How to expel an MP from Parliament: The ejection of John Wilkes in 1764

John Wilkes was well known for treading a fine line in his outspoken comments against the government, but in 1763 Parliament decided he had gone too far. Here Dr Robin Eagles, editor of our House of Lords 1715-1790 project, reflects on the case Parliament built against him and how they finally expelled Wilkes from the Chamber… On 19 November 1763 Colonel Bate, reporting affairs in … Continue reading How to expel an MP from Parliament: The ejection of John Wilkes in 1764

Review of the Year 2022

2022 has been a bumper year for the History of Parliament, as we settled into a ‘new normal’ of events both online and in person, launched new projects and publications, and continued to grow our online outreach. Here’s our Public Engagement Manager Connie Jeffery with a round-up of another busy twelve months… After two years of uncertainty and unsettled working, for the History of Parliament … Continue reading Review of the Year 2022

The Mince Pie Administration or Plum Pudding Billy

Every December mince pies fly off the shelf, but our love for them never seems to last past Christmas. In 1783, William Pitt’s government was disparagingly nicknamed after this ‘phenomenon’. Dr Robin Eagles, editor of our House of Lords 1715-1790 project, reflects on whether the label of the ‘Mince Pie Administration’ was a fair prophecy for Pitt’s government. On 19 December 1783 William Pitt accepted … Continue reading The Mince Pie Administration or Plum Pudding Billy

Of Pretenders and Prime Ministers: Robert Walpole and the Atterbury Plot 300 years on

As 2022 draws to an end Dr Charles Littleton considers the tercentenary of the Atterbury Plot, the failed plan for a Jacobite insurrection in England in 1722. The investigation of the conspiracy by Parliament in 1722-23 had far-reaching effects, as it consolidated the incoming premiership of Robert Walpole and contributed to the weakening of English Jacobitism. As its name suggests, the direction of the ‘Plot’ … Continue reading Of Pretenders and Prime Ministers: Robert Walpole and the Atterbury Plot 300 years on

Spending a penny in the old palace of Westminster

The human side of working in Parliament can often be forgotten, but in today’s blog Dr Robin Eagles, editor of our House of Lords 1715-1790 project, explores where parliamentarians went when in need of ‘relief’ in the old palace of Westminster… It is easy to forget when studying Parliament, but members of both Houses and other visitors to the old palace of Westminster spent long … Continue reading Spending a penny in the old palace of Westminster

‘Buff and Blue’: dance and factional politics in London’s West End, 1780-89

Ahead of next Tuesday’s Parliaments, Politics and People seminar, we hear from Hillary Burlock of Newcastle University. On 29 November, between 5.30 p.m. and 6.30 p.m., Hillary will discuss the connections between dance and factional politics in London’s West End, 1780-89. The seminar takes place on 29 November 2022, between 5:30 and 7:00 p.m. You can attend online via Zoom. Details of how to join the discussion are … Continue reading ‘Buff and Blue’: dance and factional politics in London’s West End, 1780-89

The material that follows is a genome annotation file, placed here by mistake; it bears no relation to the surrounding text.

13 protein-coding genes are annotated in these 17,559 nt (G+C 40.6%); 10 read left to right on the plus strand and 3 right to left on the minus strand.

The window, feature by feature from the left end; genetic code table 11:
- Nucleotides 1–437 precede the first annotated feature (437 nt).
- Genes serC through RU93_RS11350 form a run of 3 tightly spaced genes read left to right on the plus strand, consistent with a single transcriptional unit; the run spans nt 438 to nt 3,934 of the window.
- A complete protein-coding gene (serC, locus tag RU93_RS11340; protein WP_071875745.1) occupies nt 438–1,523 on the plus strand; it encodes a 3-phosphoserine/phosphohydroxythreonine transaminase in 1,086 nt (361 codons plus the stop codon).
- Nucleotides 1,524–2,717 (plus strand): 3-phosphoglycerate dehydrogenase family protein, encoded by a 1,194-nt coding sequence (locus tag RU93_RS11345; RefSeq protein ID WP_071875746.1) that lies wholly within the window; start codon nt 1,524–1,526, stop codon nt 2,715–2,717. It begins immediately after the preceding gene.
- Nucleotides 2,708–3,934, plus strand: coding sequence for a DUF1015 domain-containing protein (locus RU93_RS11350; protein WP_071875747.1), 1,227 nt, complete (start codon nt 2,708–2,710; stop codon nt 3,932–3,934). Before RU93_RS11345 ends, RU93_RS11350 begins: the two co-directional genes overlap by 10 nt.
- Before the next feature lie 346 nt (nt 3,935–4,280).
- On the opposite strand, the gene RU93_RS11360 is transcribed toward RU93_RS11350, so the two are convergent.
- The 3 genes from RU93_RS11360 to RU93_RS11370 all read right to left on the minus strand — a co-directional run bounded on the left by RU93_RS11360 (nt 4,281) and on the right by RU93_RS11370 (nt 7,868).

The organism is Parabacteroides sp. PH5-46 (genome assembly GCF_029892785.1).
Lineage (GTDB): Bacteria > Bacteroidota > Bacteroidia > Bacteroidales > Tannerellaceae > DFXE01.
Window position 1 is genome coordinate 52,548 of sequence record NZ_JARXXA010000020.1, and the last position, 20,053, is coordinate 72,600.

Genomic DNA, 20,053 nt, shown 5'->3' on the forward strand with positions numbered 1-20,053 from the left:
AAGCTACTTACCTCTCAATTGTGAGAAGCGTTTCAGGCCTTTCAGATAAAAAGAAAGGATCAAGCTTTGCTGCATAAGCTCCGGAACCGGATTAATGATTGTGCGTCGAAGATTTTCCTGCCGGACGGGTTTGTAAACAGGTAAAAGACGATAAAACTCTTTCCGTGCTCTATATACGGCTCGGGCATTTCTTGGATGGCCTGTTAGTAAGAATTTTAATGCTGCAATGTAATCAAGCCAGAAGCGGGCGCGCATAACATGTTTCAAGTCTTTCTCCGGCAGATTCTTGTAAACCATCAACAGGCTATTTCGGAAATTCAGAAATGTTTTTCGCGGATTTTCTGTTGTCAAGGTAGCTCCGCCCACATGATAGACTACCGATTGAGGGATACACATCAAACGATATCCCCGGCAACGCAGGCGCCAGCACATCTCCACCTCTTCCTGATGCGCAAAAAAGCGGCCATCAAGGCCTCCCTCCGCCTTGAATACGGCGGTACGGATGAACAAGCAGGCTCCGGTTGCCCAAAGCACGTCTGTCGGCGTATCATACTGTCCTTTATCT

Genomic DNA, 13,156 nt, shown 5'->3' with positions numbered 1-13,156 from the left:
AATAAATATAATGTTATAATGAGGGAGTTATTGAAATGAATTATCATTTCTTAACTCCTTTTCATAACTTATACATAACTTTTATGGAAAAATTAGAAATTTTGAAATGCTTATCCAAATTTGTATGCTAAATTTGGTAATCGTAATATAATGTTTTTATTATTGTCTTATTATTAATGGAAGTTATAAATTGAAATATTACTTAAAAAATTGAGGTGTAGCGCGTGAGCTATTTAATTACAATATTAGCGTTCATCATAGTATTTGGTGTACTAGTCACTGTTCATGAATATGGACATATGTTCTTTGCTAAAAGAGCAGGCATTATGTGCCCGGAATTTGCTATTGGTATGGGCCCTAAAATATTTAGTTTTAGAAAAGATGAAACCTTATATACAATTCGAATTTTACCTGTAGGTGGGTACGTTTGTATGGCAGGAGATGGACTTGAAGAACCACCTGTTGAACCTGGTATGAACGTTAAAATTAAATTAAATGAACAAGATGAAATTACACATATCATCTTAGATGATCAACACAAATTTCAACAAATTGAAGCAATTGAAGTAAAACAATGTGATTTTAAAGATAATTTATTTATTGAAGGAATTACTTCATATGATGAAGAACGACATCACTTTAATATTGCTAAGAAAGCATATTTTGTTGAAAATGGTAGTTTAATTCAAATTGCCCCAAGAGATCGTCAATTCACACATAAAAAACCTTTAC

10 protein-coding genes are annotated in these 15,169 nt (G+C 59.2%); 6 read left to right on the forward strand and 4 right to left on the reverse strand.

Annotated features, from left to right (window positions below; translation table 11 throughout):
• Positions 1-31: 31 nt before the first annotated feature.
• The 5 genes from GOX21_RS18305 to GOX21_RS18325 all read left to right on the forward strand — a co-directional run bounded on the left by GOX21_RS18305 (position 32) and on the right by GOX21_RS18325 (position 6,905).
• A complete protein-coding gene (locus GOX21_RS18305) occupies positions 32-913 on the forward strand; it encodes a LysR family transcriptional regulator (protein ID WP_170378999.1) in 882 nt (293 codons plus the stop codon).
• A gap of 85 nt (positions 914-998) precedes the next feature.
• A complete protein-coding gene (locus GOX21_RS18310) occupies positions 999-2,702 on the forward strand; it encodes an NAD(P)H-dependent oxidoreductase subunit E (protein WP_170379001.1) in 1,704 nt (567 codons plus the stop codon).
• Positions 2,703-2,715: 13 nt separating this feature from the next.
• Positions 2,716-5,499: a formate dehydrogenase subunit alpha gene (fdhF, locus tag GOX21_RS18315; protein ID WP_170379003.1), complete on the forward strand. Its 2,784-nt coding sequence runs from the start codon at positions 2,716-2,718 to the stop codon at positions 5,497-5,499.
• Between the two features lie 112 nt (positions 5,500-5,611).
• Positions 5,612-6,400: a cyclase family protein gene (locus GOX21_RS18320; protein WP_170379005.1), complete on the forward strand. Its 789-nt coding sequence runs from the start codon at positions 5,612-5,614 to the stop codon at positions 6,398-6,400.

“contagion lies in a wainscot”: the tragic history of the dukes of Bolton & 37, Grosvenor Square

In the latest blog for the Georgian Lords, Dr Robin Eagles considers the tragic history of the family of the dukes of Bolton and the strange coincidence that brought about the deaths of two peers in the same house in London… Trigger Warning: This post deals with themes of suicide. Writing in July 1765, Horace Walpole was at pains to insist that there could not … Continue reading “contagion lies in a wainscot”: the tragic history of the dukes of Bolton & 37, Grosvenor Square

‘A very disagreeable situation’: the brief premiership of William Cavendish, 4th duke of Devonshire

Following Liz Truss’s record-breaking short tenure as Prime Minister, recently much attention has turned towards some of the historical figures who held the post of Premier for only a short period of time. William Cavendish, 4th duke of Devonshire, is amongst this list, serving only 255 days in office. But as Charles Littleton from our Lords 1715-1790 project explores, it was never Devonshire’s intention to … Continue reading ‘A very disagreeable situation’: the brief premiership of William Cavendish, 4th duke of Devonshire

“he, who surpass’d all the Heroes of Antiquity”: John Churchill, 1st duke of Marlborough

2022 marks the 300th anniversary of the death of John Churchill, 1st duke of Marlborough. Dr Robin Eagles reconsiders the career, and end, of one of the country’s most successful military commanders, the victor of Blenheim, Ramillies and Malplaquet, but also a hugely important political figure. The young John Churchill had had to make his own way in the world. Although his father, Sir Winston … Continue reading “he, who surpass’d all the Heroes of Antiquity”: John Churchill, 1st duke of Marlborough

The Aftermath of the Impeachment of Thomas Parker, earl of Macclesfield

In the latest blog for the Georgian Lords, Dr Stuart Handley reassesses the impeachment, and later career, of Thomas Parker, earl of Macclesfield, the last victim of a political impeachment prior to that of Warren Hastings. Corruption and impeachment are terms that have been much in the news, especially with regard to former President Donald Trump, who was impeached, and former Prime Minister, Boris Johnson, … Continue reading The Aftermath of the Impeachment of Thomas Parker, earl of Macclesfield